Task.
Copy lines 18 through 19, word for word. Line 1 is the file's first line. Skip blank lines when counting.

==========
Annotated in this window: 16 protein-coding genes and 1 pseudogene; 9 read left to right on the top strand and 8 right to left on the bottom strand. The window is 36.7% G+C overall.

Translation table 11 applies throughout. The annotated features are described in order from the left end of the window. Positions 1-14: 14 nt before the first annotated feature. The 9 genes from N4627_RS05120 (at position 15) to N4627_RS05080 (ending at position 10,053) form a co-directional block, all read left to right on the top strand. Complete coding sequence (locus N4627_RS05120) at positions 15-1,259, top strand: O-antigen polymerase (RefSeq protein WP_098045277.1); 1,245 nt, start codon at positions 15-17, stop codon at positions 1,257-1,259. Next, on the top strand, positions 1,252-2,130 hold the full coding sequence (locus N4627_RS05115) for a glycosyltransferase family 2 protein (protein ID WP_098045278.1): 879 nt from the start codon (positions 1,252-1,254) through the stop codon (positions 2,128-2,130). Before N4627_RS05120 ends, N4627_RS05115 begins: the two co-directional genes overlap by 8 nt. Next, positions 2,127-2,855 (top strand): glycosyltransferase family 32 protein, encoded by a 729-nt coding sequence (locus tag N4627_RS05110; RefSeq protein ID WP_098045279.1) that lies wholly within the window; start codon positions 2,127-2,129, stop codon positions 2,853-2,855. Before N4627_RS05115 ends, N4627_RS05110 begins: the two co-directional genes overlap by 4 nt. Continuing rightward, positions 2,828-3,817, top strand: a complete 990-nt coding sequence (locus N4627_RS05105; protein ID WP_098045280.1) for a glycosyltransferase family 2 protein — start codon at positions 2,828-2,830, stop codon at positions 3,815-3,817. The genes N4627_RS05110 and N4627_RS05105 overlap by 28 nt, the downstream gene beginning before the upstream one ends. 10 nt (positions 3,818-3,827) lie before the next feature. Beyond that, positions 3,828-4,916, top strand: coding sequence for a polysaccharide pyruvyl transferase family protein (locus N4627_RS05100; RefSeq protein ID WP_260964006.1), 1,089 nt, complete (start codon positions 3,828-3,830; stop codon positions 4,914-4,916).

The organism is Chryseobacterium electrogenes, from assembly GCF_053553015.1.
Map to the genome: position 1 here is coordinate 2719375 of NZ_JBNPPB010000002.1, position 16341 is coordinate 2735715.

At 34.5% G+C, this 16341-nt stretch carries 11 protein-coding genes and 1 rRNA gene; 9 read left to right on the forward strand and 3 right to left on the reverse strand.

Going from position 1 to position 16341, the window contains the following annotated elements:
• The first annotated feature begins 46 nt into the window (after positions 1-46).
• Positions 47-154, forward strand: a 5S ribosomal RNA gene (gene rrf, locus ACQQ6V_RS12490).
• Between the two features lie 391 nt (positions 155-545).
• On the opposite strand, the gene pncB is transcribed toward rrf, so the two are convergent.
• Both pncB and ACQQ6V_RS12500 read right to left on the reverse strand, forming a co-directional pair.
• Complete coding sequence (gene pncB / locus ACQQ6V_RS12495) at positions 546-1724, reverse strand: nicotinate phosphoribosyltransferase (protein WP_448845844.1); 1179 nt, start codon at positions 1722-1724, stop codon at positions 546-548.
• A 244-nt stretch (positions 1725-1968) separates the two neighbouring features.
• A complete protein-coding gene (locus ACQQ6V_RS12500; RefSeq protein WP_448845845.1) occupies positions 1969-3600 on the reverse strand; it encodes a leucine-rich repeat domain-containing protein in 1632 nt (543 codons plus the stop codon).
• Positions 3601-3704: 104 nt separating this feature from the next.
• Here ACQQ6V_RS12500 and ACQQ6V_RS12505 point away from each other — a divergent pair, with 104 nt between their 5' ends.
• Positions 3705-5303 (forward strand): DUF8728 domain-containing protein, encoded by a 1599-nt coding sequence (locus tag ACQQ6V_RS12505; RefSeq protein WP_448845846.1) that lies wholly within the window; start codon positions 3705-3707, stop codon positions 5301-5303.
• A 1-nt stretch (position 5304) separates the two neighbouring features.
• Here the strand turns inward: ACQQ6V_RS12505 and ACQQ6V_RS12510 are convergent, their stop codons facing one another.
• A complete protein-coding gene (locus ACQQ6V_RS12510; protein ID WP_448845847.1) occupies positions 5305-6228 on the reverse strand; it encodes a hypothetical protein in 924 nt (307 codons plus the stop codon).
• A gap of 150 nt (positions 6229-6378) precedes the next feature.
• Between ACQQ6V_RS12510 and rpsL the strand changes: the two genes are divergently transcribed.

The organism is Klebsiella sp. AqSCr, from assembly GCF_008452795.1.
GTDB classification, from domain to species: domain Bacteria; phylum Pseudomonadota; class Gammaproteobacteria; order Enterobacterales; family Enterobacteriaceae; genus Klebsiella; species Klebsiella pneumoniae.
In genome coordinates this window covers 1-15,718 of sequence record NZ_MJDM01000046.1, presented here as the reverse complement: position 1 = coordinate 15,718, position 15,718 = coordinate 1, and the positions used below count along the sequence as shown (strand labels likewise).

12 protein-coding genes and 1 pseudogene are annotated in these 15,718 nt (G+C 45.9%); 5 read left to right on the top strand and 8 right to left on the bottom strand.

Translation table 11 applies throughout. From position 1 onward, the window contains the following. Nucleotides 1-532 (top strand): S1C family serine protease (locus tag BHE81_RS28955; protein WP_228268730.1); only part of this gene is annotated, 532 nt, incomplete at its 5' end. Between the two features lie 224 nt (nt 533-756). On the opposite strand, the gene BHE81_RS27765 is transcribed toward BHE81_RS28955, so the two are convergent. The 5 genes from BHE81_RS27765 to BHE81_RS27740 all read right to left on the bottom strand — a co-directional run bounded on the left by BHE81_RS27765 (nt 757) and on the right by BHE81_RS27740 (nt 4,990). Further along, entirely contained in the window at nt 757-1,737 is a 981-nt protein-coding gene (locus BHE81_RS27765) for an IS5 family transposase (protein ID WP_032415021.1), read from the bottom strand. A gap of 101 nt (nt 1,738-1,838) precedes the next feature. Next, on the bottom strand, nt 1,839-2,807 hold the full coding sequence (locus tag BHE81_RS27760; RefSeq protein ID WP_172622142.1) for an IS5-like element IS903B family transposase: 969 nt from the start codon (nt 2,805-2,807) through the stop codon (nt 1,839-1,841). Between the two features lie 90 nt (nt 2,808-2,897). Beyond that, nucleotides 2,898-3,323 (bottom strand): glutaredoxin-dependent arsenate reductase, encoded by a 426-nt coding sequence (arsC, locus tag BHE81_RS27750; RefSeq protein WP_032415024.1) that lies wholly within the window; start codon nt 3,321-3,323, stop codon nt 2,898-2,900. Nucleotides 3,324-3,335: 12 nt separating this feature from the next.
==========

• A 1-nt stretch (position 5304) separates the two neighbouring features.
• Here the strand turns inward: ACQQ6V_RS12505 and ACQQ6V_RS12510 are convergent, their stop codons facing one another.